How to Open a Homeless Shelter in Newark, New Jersey

by Ronald Kimmons ; Updated September 26, 2017

To open a homeless shelter in Newark, New Jersey, you must obtain a license from the New Jersey Department of Community Affairs’ Bureau of Rooming and Boarding House Standards. The bureau implements and enforces the licensure and inspection of emergency shelters for the homeless. The basic criteria for license issuance are your compliance with the physical safety standards of your facility and your promotion of the social well-being of your occupants.

Determine the organization or business structure under which your homeless shelter will operate. This may be a corporation, a partnership or an association. You may also file an application for tax-exempt status for your homeless shelter. File your registration with the New Jersey Department of the Treasury by visiting its website, clicking “Getting Registered” and following the instructions. File a Trade Name Certificate with the Essex County Clerk’s Office. You may do this by downloading a trade name request form at its website and following the instructions.

Choose a location for your homeless shelter. Take into account the safety of the residents. The type of building you choose must be adequate to fit all the residents you plan to accommodate, and must have all necessary safety measures, such as emergency exits and fire sprinklers. You can choose to use a structure you own, or one your organization can purchase or rent. If you choose a land and structure that you own, or if you are constructing residential dwellings on your land, you must obtain zoning approval.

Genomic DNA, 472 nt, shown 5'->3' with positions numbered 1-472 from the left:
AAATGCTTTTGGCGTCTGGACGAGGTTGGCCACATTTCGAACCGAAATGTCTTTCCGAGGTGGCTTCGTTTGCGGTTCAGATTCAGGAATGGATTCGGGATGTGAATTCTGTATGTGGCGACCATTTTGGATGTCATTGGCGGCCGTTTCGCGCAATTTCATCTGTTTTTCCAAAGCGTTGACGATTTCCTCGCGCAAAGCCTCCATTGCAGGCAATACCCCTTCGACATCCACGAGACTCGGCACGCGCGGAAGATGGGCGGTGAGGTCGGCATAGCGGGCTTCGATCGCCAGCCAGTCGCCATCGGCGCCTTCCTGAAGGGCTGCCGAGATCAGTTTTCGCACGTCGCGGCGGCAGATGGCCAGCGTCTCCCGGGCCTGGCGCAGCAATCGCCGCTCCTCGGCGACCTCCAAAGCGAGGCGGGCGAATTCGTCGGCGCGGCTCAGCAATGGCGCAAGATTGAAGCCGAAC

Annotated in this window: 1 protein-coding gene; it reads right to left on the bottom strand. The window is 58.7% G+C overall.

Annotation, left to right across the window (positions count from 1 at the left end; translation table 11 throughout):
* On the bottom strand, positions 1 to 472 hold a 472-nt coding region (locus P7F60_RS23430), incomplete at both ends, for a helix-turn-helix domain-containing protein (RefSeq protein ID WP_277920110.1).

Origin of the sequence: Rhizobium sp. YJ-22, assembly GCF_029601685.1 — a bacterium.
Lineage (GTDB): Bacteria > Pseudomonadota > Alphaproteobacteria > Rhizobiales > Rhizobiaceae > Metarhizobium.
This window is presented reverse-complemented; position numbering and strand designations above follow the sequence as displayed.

Obtain local zoning approval from Newark’s Central Planning Board. Zoning approval is a requirement for obtaining your homeless shelter license. Newark’s Land Use Element of the City Master Plan is accessible on the city's website. On the right column of said website, click “Newark Master Plan.” The Zoning Map is available for sale for $14.75 at the city clerk’s office. Before commencing any work on your designated property for the homeless shelter, check with the Division of City Planning to determine whether your property falls within historic district boundaries, or if it is listed individually.

Obtain your license from the Bureau of Rooming and Boarding House Standards by calling 609-633-6251 or 609-984-1706. The bureau issues five classes of licenses. Class A is for rooming houses only. Class B is for rooming and boarding houses that do not provide financial or personal services, except food and laundry. Class C is for rooming and boarding houses. Class D is for facilities operating under contract with a state agency. Class E is for alcohol and drug rehabilitation facilities that nonprofit religious organizations operate. License issuance depends on your compliance with fire safety codes and payment of appropriate fees.

Pay all required fees. Fees depend on license class, the number of residents you intend to house, and your organization’s business structure. The Class A license costs $320; the Class B costs $360; the Class C or D costs $400, and the Class E costs $300. Any license -- except for Class E -- issued to a corporation, partnership or association costs $600. Additional fees that depend on the number of your residents, unless you have a Class E license, are as follows: $50 for shelters with six to 10 residents; $100 for those with 11 to 15 residents; $140 for those with 16 to 30 residents and $200 for those with 31 or more residents. The total fees should not exceed $600. Your fees are payable annually, and your license is renewable annually.

Hire employees who have the proper training. Your shelter operator must have a basic boarding home training certificate, and all of your employees who will be in direct contact with occupants must complete a home health aide course and a five-day course conducted by a registered nurse or other bureau-approved professional. State agencies must approve these courses.

About the Author

Ronald Kimmons has been a professional writer and translator since 2006, with writings appearing in publications such as "Chinese Literature Today." He studied at Brigham Young University as an undergraduate, getting a Bachelor of Arts in English and a Bachelor of Arts in Chinese.

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